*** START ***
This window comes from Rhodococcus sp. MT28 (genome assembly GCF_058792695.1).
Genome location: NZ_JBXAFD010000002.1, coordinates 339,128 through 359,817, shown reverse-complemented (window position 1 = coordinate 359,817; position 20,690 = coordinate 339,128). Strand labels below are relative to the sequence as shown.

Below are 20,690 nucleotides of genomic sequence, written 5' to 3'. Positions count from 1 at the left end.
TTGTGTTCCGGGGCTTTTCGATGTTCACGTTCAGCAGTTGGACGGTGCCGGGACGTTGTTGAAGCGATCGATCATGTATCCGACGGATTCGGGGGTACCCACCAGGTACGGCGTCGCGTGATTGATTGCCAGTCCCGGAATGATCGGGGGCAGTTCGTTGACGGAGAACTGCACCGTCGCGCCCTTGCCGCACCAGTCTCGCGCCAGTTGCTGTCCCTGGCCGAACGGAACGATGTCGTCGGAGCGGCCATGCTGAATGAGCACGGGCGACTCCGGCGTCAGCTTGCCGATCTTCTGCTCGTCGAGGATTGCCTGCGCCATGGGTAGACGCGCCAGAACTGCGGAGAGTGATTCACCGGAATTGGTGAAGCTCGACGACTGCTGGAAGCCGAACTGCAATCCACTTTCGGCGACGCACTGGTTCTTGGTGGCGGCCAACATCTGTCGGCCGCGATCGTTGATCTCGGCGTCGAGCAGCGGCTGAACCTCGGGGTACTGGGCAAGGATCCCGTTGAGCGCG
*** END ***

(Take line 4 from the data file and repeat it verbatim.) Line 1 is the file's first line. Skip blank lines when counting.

TTGTGTTCCGGGGCTTTTCGATGTTCACGTTCAGCAGTTGGACGGTGCCGGGACGTTGTTGAAGCGATCGATCATGTATCCGACGGATTCGGGGGTACCCACCAGGTACGGCGTCGCGTGATTGATTGCCAGTCCCGGAATGATCGGGGGCAGTTCGTTGACGGAGAACTGCACCGTCGCGCCCTTGCCGCACCAGTCTCGCGCCAGTTGCTGTCCCTGGCCGAACGGAACGATGTCGTCGGAGCGGCCATGCTGAATGAGCACGGGCGACTCCGGCGTCAGCTTGCCGATCTTCTGCTCGTCGAGGATTGCCTGCGCCATGGGTAGACGCGCCAGAACTGCGGAGAGTGATTCACCGGAATTGGTGAAGCTCGACGACTGCTGGAAGCCGAACTGCAATCCACTTTCGGCGACGCACTGGTTCTTGGTGGCGGCCAACATCTGTCGGCCGCGATCGTTGATCTCGGCGTCGAGCAGCGGCTGAACCTCGGGGTACTGGGCAAGGATCCCGTTGAGCGCG